Public banks, on the other hand, focus on the needs of communities and small businesses rather than on investors. The most well-known example is the Bank of North Dakota (BND), which has successfully worked with local banks throughout the state, promoting business growth through loans that a larger bank might be reluctant to make, while managing to turn a profit every year for the past 40 years.

4. Higher Education Operators

Outside of the banking industry, there may not be a more egregious example of public abuse than the expropriation of higher education by profit-seekers who have subjected underemployed young people to years of student loan obligations. The collection of outstanding student debt is managed in good part by big banks like JP Morgan and Citigroup.

In most countries tuition remains free or nominal, but in America, as noted by Noam Chomsky, the belief that education strengthens a country is giving way to a philosophy of paying for your own educational benefits. Meanwhile, the “corporatization of universities” has led to a dramatic increase in administrators while relatively expensive programs like nursing, engineering and computer science are being cut.

But the easy loans keep accruing interest long after college ends. With a hint of foreboding, the Consumer Financial Protection Bureau and Department of Education reported that the student loan debacle has been fueled by the same forces that led to the subprime mortgage collapse.

5. Big Box and Fast Food Companies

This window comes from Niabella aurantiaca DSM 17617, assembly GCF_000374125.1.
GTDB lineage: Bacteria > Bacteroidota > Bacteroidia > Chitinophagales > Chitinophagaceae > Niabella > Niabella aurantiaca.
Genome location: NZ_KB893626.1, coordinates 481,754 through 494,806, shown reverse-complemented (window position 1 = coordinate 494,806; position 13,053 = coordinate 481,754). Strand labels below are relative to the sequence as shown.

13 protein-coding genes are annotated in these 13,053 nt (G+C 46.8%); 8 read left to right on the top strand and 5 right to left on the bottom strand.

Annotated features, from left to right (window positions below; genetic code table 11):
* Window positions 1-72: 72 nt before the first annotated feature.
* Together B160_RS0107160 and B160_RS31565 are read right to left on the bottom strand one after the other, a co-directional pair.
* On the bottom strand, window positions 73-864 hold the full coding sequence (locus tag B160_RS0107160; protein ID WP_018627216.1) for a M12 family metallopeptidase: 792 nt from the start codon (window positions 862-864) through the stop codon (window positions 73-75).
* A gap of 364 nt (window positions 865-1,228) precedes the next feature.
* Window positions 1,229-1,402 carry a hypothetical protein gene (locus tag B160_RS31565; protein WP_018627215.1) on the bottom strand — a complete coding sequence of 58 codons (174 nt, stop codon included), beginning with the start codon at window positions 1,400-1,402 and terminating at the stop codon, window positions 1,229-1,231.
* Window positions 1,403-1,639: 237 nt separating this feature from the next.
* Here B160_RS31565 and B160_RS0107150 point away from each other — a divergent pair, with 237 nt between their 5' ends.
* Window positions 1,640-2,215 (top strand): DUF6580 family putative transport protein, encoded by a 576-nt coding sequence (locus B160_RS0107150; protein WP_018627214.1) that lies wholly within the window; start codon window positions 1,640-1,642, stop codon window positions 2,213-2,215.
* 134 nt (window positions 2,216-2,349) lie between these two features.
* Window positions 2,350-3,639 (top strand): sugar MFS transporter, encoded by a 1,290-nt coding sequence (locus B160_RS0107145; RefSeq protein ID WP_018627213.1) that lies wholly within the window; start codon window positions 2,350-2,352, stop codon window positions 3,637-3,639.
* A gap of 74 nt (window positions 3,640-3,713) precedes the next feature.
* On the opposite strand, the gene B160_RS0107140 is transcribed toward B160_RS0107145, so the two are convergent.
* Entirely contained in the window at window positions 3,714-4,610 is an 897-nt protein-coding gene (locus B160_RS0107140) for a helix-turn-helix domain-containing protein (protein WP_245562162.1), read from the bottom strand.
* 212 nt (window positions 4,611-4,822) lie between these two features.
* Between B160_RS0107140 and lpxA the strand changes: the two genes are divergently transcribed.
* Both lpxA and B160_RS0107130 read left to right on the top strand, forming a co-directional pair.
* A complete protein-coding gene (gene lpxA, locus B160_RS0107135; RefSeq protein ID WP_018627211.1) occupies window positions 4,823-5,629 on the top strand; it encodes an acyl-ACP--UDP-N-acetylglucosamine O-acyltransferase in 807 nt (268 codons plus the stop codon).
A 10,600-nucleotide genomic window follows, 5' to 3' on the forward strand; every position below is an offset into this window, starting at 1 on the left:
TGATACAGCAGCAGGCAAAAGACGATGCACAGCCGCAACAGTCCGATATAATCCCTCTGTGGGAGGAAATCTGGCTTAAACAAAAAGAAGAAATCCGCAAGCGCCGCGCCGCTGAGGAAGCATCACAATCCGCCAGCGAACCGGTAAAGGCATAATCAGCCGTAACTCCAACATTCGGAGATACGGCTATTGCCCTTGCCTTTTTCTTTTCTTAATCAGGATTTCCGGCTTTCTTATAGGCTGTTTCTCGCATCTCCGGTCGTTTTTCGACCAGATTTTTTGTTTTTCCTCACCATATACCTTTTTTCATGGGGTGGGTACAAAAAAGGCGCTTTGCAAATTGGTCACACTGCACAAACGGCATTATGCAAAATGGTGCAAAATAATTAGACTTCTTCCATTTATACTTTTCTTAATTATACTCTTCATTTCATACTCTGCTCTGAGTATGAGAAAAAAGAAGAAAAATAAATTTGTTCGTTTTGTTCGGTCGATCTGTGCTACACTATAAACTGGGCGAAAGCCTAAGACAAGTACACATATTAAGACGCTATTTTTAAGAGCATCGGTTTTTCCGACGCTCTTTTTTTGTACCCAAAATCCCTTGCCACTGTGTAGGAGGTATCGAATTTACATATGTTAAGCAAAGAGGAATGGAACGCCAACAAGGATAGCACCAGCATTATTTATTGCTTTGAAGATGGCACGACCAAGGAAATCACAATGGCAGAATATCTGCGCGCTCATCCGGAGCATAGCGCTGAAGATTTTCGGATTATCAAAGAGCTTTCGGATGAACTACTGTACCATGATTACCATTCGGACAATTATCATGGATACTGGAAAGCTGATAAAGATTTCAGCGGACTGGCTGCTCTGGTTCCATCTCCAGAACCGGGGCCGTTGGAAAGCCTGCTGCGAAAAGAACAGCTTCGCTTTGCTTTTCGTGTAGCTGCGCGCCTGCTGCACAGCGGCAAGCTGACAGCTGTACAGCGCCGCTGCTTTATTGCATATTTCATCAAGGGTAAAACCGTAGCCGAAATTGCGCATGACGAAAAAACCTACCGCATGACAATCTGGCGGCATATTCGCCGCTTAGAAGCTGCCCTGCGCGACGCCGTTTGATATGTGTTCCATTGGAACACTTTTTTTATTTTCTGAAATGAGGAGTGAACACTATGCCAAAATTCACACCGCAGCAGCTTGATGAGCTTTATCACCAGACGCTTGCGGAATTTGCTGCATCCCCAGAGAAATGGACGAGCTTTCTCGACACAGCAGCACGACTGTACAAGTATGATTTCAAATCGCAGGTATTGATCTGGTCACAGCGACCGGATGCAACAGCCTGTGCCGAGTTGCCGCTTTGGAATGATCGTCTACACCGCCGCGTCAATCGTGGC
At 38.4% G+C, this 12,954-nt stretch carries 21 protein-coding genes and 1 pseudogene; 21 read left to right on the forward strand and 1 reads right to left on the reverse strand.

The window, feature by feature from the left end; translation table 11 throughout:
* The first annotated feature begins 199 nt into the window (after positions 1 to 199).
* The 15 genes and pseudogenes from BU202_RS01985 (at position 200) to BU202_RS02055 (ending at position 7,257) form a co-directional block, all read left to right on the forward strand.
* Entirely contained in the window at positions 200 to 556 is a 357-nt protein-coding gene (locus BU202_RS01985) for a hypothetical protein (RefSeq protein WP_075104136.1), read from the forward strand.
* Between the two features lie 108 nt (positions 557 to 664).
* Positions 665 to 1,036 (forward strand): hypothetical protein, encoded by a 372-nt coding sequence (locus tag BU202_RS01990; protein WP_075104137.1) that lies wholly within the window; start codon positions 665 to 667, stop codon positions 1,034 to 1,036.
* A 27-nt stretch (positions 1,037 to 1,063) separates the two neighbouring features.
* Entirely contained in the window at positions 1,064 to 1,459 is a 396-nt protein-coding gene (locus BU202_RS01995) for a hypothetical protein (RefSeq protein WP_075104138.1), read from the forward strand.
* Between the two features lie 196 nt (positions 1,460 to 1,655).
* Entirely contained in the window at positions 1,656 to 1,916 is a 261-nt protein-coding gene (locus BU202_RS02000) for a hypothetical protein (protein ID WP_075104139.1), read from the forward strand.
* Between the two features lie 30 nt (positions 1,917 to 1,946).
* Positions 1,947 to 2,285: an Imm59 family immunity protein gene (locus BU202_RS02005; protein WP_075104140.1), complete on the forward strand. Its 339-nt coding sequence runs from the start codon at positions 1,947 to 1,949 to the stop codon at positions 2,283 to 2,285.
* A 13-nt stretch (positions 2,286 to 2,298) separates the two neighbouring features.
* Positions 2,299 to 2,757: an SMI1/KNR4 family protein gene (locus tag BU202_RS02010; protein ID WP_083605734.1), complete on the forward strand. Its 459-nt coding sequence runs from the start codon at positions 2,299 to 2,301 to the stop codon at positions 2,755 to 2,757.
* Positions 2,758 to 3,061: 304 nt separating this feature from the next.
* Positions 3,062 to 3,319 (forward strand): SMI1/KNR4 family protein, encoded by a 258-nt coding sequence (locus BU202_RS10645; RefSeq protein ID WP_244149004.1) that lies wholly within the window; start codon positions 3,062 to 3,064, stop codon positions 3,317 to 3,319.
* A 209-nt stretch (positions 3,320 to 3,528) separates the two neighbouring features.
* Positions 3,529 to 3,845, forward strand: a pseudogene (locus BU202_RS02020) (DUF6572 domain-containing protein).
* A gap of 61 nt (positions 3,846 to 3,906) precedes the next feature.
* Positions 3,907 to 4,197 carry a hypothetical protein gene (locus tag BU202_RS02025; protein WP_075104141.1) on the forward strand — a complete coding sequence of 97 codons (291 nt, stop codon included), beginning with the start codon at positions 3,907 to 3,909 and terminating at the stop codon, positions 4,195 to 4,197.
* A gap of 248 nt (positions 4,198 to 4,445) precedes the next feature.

Smaller government is promoted by the very companies that make record profits while forcing their employees to accept public assistance.

While McDonald’s enjoyed profits of 130 percent over the past four years, and Yum! Brands (Pizza Hut, Taco Bell and KFC) made 45 percent, and while the Walton family made $20 billion in one year, the median hourly wage for food service workers and Wal-Mart employees is about $9 an hour. Many workers are stuck at the $7.25 minimum wage, which according to the National Employment Law Project is worth 30 percent less than in 1968.

Food service and big box store employees, among the fastest-growing job segments in the nation, are making barely enough to stay out of poverty. And it’s not just the employees who are subsidizing their bosses. We all are. Low-wage employees are more dependent on the food stamps and Medicaid that are paid for by our tax dollars.

Some Alternative Targets: Panic, Poison, Plowing, Postage, Prison

What is the incentive for private companies to deal with tragedies like Hurricane Sandy? The Pacific Standard aptly stated that “the free market doesn’t want to be in the flood business.”

What is the incentive for private companies to keep the poisons out of our drinking water? Without sufficient government regulations the Clean Water Act was violated a half-million times in one year.

What is the incentive for private companies to plow the county roads? Or to reduce the number of prisoners in profit-seeking prisons? Or to allow you to send a birthday card for just 45 cents? Or to simply treat its customers with respect rather than as a source of profit?

The “invisible hand” of the free market is unable, or unwilling, to satisfy the needs of society in all these areas. For that it is worthy of our contempt.